- Tom Bailey • Science Fiction
I completely missed this 2018 solo debut from the former Thompson Twins frontman, but in 2019 Science Fiction made a perfect playlist companion to those Ocean Blue and Holden Laurence records, plus the most recent albums by Howard Jones and Adam Lambert. At times jazzy, new wave, and modern pop, there’s not a dud track in the bunch; it already plays more like a solo-era greatest hits album.
- The Futureheads • Powers
I run hot and cold with these lads from Sunderland, an English borough in Tyne and Wear. Their 2004 self-titled debut was my album of the year, chok full of ear worm originals plus a transcendent cover of Kate Bush’s ‘Hounds of Love’. Their third record, 2008’s This Is Not The World, remains one of my all-time favorites, featuring absolute bangers like ‘The Beginning of the Twist’ and ‘Walking Backwards’. I thought their 2006 and 2010 outings were just OK, with 2012’s a capella Rant coming in at a tie. Some seven odd years and one Barry Hyde solo album later, I was quite shocked to see these barbershop quartet indie rock troubadours return from exile. Powers is a slow-burner — I dismissed it at first, but once it sunk in, it quickly built momentum. In this Trump/Brexit hellscape we currently call home, we need more sharp, creative, deliciously weird bands like this.
- Lissie • When I’m Alone: The Piano Retrospective
I tend to dismiss “acoustic” rehashes of existing material as a contract-filling cash grab, but Lissie absolutely SLAYS on this intimate, haunting, confessional outing. The album plays like a coffee house victory lap through her storied catalog. I was lucky enough to see her countless times in concert, before and after her international breakthrough. The similarity between her voice and Stevie Nicks is haunting; perhaps that’s why her Fleetwood Mac cover, ‘Go Your Own Way’ has 19 million streams and counting. For this collection, Lissie includes covers of the Mac’s ‘Dreams’ along with the Dixie Chicks’ ‘Cowboy Take Me Away.’
- SONTALK • Stay Wild
Back in 2014, Joseph Lemay’s raw, confessional, cathartic, and majestic Seventeen Acres was an utterly melodic emotional gut punch. The fact that his follow-up, Stay Wild, was on a major label seemed like the ultimate happy ending for a struggling singer/songwriter from humble beginnings. Even with the new stage name, the song remains the same — which in this case is a good thing. The ghosts of Lemay’s past — desperation, isolation, and depression — are clearly present in the mix, but so too is the glorious and powerful songcraft that make SONTALK one of this generation’s best singer/songwriters.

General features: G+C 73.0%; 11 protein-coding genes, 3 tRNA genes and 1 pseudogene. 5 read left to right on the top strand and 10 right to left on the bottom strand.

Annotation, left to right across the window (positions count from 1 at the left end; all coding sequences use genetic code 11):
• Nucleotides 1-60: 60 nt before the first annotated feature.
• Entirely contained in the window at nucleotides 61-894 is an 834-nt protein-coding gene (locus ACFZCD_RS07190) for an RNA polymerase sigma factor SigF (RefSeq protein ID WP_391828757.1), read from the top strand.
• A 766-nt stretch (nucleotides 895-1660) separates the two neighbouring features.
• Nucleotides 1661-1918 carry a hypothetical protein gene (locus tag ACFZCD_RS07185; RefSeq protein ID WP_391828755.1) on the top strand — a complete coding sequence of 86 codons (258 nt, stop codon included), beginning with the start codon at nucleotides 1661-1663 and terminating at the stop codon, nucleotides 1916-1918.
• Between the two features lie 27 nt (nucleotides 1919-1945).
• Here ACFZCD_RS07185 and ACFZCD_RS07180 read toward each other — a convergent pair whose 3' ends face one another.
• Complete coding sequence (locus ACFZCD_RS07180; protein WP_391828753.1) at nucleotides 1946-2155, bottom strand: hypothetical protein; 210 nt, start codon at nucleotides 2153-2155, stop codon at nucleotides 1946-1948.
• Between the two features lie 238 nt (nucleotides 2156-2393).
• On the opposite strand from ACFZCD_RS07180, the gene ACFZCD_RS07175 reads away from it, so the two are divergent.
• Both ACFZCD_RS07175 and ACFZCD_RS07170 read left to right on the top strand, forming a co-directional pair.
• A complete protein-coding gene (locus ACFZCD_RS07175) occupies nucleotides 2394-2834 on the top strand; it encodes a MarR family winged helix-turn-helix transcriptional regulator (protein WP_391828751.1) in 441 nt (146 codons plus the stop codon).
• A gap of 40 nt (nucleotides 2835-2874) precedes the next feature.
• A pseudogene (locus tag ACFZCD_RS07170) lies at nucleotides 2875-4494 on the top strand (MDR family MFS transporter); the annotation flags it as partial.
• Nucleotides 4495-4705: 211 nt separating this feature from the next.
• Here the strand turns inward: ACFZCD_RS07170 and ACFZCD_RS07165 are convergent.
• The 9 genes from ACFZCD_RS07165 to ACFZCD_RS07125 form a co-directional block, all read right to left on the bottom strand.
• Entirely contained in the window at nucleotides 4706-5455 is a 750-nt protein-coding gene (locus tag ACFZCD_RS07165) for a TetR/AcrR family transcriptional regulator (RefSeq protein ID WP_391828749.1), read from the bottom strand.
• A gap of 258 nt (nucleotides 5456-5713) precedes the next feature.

- A Projection • Section
If you’re going to bring a genre back from the dead, make it a monster — and that’s just what these Stockholm darkwave darlings do. For their third outing and first with a new singer, A Projection jettisons the Joy Division leanings by making perhaps the best Sisters of Mercy album ever.
- Taylor Hawkins & The Coattail Riders • Get The Money
The Foo Fighters stickman and occasional vocalist pulls out all the stops on his fifth solo album (3rd under this moniker), inviting loads of his friends to the party. Where else on Earth could you possibly get Dave Grohl, Nancy Wilson, Duff McKagan, Perry Farrell, Chrissie Hynde, Joe Walsh, Lee Ann Rimes, Pat Smear, Roger Taylor (Queen, not Duran Duran) and Steve Jones (The Sex Pistols) — all on one record? The result is a big, fun, sleazy mess of an homage to 70s rock excess, which is exactly what they were going for.
- Piroshka • Brickbat
Speaking of super groups, Miki Berenyi emerges from the ashes of the short-lived but epic Lush reunion (I saw them live in Seattle the night Prince died), to join up with Justin Welsh (Elastica), KJ McKillop (Moose) and Mick Conroy (Modern English) to create an aggressive, brilliant post-punk record — complete with album art that recalls the best 4AD releases (RIP Vaughan Oliver). Heaven knows if this band will last, but count me in for any project Miki lends her beauty and beautiful voice to.
- Maren Morris • Girl
Maren Morris is having the best year ever — and when you listen to her two beautiful albums (this and the all-star Highwomen), you will too. Girl is the daytime pool party record that balances the dark of night vibe on the latter platter. Both records were huge commercial and critical hits, and she’ll soon deliver her next package, a baby boy, due in March.
- Robert Forster • Inferno
Not to be confused with the iconic David Lynch character actor who passed this year, the former Go-Betweens frontman preceded that band’s epic box set with another stellar solo outing in 2019. Some 30+ years into his career, Forster remains a master of lyrics and songcraft. All year long, this album meshed well with new outings from fellow not-so-elder indie rock statesmen, Richard Hawley and Bill Pritchard.
- Charli XCX • Charli